Influence is essentially a person’s ability to effect change in another. Ethical influencing is not manipulation. It is effective communication that resonates with others. If you understand the psychology behind influence and persuasion, you can build rapport with anyone and meet your goals in any industry.
Influencers amass hundreds of followers on social media. They win elections. They serve their communities, shape young minds, and build companies. Anyone can act as an influencer. In fact, everyone can benefit from understanding the psychology of influence. The concept dates back to ancient history, and many psychologists, self-help gurus, and businessmen have developed their own tactics from the basic understanding of communication.
At SNI, our understanding of influencing and our program dates back to Aristotle’s teachings in 350 BC. The wise ancient Greek philosopher dissected the psychology of influence into three different elements – ethos (character or credibility), pathos (emotion), and logos (logic). To successfully win over an audience, a person must establish credibility, appeal to the audience’s emotion or perspective, and appeal to the audience’s sense of reason.
The next time you listen to someone deliver a speech, listen out for these elements. Most political candidates and public speakers will address all three elements over the course of the communication. Once established, an influencer may only need to appeal to emotion and logic to effect changes in thoughts, beliefs, and actions.
Today, many professionals sell their own methodologies and understanding of influence. However, every program and book that promises results today originates from the fundamental teachings that Aristotle imparted so long ago.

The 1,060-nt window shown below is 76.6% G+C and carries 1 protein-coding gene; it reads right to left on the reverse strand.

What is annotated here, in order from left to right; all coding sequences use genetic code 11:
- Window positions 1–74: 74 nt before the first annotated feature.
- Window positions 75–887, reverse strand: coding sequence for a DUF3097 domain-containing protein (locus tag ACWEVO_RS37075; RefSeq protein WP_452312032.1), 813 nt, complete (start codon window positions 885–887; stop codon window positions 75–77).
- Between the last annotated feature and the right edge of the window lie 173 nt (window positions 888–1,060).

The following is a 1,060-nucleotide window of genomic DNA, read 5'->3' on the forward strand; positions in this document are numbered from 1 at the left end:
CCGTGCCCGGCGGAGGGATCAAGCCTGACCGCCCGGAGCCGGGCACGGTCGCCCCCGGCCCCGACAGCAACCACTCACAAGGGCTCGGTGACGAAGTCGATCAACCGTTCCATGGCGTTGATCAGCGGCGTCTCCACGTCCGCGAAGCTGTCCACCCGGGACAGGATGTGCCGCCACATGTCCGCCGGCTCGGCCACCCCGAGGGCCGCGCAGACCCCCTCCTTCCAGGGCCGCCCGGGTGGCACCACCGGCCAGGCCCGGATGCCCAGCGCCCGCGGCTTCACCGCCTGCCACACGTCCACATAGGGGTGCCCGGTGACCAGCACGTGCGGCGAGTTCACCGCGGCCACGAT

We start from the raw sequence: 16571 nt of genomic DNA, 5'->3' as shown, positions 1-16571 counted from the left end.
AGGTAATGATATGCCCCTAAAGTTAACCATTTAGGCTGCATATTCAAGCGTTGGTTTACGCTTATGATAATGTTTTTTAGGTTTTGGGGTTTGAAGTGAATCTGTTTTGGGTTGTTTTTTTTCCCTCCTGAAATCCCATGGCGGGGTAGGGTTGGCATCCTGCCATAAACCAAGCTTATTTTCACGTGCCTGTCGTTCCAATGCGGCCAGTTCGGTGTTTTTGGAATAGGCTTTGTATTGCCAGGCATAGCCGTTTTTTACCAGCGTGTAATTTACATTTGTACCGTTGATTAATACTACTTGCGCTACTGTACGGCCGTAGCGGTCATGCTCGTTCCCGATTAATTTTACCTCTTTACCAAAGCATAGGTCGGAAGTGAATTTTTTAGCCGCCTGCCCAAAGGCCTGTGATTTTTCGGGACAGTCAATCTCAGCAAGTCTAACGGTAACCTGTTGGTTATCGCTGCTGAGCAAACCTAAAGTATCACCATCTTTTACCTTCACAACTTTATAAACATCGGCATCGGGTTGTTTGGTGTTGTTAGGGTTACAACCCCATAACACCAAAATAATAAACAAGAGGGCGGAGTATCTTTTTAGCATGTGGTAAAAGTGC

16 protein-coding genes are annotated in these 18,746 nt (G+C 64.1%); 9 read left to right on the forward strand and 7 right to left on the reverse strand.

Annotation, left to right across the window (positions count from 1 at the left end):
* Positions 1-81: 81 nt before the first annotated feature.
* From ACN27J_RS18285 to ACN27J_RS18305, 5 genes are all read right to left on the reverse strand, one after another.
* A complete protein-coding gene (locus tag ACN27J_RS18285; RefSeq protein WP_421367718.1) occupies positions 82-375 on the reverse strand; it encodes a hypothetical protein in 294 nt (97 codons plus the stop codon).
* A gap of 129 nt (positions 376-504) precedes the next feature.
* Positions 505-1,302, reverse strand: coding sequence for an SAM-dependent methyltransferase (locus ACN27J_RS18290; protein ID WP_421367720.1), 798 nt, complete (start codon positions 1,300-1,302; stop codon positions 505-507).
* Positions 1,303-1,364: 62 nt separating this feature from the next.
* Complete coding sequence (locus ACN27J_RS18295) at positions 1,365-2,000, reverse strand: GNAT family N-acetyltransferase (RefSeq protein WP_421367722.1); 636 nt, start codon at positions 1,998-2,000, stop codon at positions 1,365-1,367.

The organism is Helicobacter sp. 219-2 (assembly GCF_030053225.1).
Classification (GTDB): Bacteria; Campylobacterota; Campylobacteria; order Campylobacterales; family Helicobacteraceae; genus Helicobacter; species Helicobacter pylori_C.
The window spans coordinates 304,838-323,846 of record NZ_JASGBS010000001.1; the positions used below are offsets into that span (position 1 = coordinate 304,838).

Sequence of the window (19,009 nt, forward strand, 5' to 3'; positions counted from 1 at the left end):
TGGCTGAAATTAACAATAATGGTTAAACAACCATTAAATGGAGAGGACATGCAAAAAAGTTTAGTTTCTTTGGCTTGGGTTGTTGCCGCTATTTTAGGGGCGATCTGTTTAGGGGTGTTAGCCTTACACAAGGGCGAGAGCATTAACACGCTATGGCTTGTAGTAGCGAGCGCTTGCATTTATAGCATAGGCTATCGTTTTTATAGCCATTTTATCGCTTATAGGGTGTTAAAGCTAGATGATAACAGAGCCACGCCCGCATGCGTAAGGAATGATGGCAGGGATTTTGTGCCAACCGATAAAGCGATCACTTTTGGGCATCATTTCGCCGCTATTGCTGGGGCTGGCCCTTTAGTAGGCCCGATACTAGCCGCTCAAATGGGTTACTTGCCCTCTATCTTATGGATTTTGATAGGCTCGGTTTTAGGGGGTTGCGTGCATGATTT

If you’re looking for ways to strengthen your own ability to appeal to the ethos, pathos, and logos of an audience, consider some of these popularly used techniques and ideas:
- Conversion theory. First posited by psychologist Serge Moscovici, conversion theory states that a consistent, seemingly unbiased, and vocal minority can have an uneven effect on the beliefs and actions of the majority. An example of real world use of conversion theory is women’s suffrage in the early 1900s. The theory teaches us that you don’t need a popular or majority-backed concept to effect change.
- Reciprocity norm. Reciprocity is the societal understanding that we should return favors. If someone offers an appetizer on the house, a diner may reciprocate the gesture and leave a larger tip. If someone buys you a gift for your birthday, you may feel obligated to do the same for that person. These returned niceties are acceptable and often expected behaviors in society and can help influencers create a desired behavior in an individual or an audience.
- Priming. The concept of priming speaks to the subconscious influence we have on one another. Someone can use word associations and representations to encourage another to reach a certain conclusion on his or her own. For example, a clever magician might use this tactic to suggest a certain card or location during a trick setup.
The art of influencing includes many other tactics, but these three represent the range of techniques influencers can use to secure a better dining table, encourage public action, or strengthen a business relationship. With understanding and practice, anyone can learn the art of influencing.